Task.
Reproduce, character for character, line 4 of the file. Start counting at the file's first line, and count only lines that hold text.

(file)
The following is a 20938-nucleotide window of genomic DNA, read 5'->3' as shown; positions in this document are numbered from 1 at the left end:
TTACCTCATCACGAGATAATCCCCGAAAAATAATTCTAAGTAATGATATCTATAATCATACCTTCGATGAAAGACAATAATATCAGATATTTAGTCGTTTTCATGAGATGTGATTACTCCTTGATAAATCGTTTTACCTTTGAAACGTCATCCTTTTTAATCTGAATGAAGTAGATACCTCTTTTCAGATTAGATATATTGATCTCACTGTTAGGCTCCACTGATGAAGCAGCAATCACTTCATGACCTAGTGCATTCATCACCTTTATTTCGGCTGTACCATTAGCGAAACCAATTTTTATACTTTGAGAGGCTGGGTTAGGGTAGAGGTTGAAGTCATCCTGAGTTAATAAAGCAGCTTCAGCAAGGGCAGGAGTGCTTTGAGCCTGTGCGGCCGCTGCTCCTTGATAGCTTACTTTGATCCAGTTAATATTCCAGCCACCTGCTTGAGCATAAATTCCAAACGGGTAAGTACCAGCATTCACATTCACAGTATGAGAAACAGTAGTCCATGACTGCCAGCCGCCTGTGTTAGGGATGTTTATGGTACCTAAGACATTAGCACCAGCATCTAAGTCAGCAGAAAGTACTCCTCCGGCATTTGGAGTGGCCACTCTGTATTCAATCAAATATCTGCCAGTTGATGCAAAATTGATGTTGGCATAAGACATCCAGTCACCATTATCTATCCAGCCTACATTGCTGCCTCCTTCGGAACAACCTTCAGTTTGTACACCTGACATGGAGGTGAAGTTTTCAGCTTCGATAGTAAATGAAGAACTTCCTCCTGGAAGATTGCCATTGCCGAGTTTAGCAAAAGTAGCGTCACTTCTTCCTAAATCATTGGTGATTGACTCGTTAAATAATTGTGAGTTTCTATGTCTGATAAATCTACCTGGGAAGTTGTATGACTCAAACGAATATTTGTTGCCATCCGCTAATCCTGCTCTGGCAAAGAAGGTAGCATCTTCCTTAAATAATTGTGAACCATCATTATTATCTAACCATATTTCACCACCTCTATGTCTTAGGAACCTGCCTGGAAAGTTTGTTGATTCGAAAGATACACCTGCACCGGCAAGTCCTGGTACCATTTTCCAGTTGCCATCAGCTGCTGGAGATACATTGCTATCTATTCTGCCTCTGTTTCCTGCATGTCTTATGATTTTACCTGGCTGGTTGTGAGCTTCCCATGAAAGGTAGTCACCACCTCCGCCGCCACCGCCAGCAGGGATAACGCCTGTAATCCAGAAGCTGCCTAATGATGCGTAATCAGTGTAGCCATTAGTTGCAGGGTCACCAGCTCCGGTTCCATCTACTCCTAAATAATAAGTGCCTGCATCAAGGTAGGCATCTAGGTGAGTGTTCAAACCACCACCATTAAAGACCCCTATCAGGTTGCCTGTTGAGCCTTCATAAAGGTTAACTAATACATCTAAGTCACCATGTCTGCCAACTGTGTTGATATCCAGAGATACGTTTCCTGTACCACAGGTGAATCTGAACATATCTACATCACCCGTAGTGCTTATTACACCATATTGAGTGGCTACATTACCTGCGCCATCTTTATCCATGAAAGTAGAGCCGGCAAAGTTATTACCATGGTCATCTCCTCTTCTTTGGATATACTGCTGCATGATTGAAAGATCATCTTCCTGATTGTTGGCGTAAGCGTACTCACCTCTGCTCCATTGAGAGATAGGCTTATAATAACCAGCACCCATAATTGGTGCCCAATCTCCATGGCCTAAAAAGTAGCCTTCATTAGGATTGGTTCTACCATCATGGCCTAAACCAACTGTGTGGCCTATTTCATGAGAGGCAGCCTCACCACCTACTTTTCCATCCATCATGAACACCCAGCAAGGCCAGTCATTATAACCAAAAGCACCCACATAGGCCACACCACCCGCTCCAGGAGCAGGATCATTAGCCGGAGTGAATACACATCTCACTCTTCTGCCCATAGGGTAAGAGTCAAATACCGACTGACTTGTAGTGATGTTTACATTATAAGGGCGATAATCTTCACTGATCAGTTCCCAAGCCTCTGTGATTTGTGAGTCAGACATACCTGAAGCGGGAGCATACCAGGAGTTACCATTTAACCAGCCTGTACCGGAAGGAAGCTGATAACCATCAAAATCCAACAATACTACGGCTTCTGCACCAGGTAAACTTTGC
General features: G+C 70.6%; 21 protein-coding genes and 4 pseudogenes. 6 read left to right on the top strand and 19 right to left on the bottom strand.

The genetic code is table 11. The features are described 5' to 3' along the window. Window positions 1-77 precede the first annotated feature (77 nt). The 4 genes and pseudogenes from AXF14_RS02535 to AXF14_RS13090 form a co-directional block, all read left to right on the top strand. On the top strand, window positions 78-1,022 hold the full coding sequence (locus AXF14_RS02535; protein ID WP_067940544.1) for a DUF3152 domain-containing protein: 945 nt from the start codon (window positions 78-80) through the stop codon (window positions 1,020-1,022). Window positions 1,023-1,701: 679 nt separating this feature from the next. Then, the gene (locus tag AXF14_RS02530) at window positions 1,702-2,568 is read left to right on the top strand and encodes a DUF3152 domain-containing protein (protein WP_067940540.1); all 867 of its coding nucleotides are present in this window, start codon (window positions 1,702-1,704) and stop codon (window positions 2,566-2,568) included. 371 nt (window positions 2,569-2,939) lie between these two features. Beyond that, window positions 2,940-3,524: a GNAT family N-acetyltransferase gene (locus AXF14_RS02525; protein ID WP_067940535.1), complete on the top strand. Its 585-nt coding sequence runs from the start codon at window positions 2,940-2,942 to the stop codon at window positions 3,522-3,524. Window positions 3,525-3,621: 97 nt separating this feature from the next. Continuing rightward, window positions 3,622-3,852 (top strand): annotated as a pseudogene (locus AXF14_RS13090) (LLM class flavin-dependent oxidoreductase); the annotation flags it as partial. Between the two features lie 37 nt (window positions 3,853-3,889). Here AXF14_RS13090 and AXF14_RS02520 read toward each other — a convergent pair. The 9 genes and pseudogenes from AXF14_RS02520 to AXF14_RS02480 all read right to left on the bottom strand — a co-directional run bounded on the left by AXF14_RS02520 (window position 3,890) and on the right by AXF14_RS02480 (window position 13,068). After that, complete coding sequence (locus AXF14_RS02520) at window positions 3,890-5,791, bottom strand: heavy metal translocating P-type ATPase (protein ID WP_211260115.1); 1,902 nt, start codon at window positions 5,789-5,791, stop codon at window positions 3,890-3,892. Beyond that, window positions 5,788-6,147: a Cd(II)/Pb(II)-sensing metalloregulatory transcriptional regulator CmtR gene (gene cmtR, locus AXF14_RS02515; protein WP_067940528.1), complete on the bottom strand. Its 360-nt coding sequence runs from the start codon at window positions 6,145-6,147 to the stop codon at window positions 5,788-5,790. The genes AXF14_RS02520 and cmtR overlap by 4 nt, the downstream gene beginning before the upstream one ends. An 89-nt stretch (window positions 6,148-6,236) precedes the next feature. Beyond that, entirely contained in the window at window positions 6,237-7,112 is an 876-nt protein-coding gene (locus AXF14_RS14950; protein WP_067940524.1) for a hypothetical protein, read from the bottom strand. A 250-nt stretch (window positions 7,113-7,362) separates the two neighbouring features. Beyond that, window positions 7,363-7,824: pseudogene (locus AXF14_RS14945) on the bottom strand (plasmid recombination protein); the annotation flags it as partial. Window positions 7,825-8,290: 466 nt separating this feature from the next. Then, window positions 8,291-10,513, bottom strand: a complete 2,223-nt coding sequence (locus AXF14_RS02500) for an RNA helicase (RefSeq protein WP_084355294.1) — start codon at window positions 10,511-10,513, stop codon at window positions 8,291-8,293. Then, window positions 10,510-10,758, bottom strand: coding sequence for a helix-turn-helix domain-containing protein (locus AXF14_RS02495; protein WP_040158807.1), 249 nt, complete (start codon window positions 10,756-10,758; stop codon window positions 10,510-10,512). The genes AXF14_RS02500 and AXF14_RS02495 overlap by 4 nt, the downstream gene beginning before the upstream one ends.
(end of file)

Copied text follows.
The genetic code is table 11. The features are described 5' to 3' along the window. Window positions 1-77 precede the first annotated feature (77 nt). The 4 genes and pseudogenes from AXF14_RS02535 to AXF14_RS13090 form a co-directional block, all read left to right on the top strand. On the top strand, window positions 78-1,022 hold the full coding sequence (locus AXF14_RS02535; protein ID WP_067940544.1) for a DUF3152 domain-containing protein: 945 nt from the start codon (window positions 78-80) through the stop codon (window positions 1,020-1,022). Window positions 1,023-1,701: 679 nt separating this feature from the next. Then, the gene (locus tag AXF14_RS02530) at window positions 1,702-2,568 is read left to right on the top strand and encodes a DUF3152 domain-containing protein (protein WP_067940540.1); all 867 of its coding nucleotides are present in this window, start codon (window positions 1,702-1,704) and stop codon (window positions 2,566-2,568) included. 371 nt (window positions 2,569-2,939) lie between these two features. Beyond that, window positions 2,940-3,524: a GNAT family N-acetyltransferase gene (locus AXF14_RS02525; protein ID WP_067940535.1), complete on the top strand. Its 585-nt coding sequence runs from the start codon at window positions 2,940-2,942 to the stop codon at window positions 3,522-3,524. Window positions 3,525-3,621: 97 nt separating this feature from the next. Continuing rightward, window positions 3,622-3,852 (top strand): annotated as a pseudogene (locus AXF14_RS13090) (LLM class flavin-dependent oxidoreductase); the annotation flags it as partial. Between the two features lie 37 nt (window positions 3,853-3,889). Here AXF14_RS13090 and AXF14_RS02520 read toward each other — a convergent pair. The 9 genes and pseudogenes from AXF14_RS02520 to AXF14_RS02480 all read right to left on the bottom strand — a co-directional run bounded on the left by AXF14_RS02520 (window position 3,890) and on the right by AXF14_RS02480 (window position 13,068). After that, complete coding sequence (locus AXF14_RS02520) at window positions 3,890-5,791, bottom strand: heavy metal translocating P-type ATPase (protein ID WP_211260115.1); 1,902 nt, start codon at window positions 5,789-5,791, stop codon at window positions 3,890-3,892. Beyond that, window positions 5,788-6,147: a Cd(II)/Pb(II)-sensing metalloregulatory transcriptional regulator CmtR gene (gene cmtR, locus AXF14_RS02515; protein WP_067940528.1), complete on the bottom strand. Its 360-nt coding sequence runs from the start codon at window positions 6,145-6,147 to the stop codon at window positions 5,788-5,790. The genes AXF14_RS02520 and cmtR overlap by 4 nt, the downstream gene beginning before the upstream one ends. An 89-nt stretch (window positions 6,148-6,236) precedes the next feature. Beyond that, entirely contained in the window at window positions 6,237-7,112 is an 876-nt protein-coding gene (locus AXF14_RS14950; protein WP_067940524.1) for a hypothetical protein, read from the bottom strand. A 250-nt stretch (window positions 7,113-7,362) separates the two neighbouring features. Beyond that, window positions 7,363-7,824: pseudogene (locus AXF14_RS14945) on the bottom strand (plasmid recombination protein); the annotation flags it as partial. Window positions 7,825-8,290: 466 nt separating this feature from the next. Then, window positions 8,291-10,513, bottom strand: a complete 2,223-nt coding sequence (locus AXF14_RS02500) for an RNA helicase (RefSeq protein WP_084355294.1) — start codon at window positions 10,511-10,513, stop codon at window positions 8,291-8,293. Then, window positions 10,510-10,758, bottom strand: coding sequence for a helix-turn-helix domain-containing protein (locus AXF14_RS02495; protein WP_040158807.1), 249 nt, complete (start codon window positions 10,756-10,758; stop codon window positions 10,510-10,512). The genes AXF14_RS02500 and AXF14_RS02495 overlap by 4 nt, the downstream gene beginning before the upstream one ends.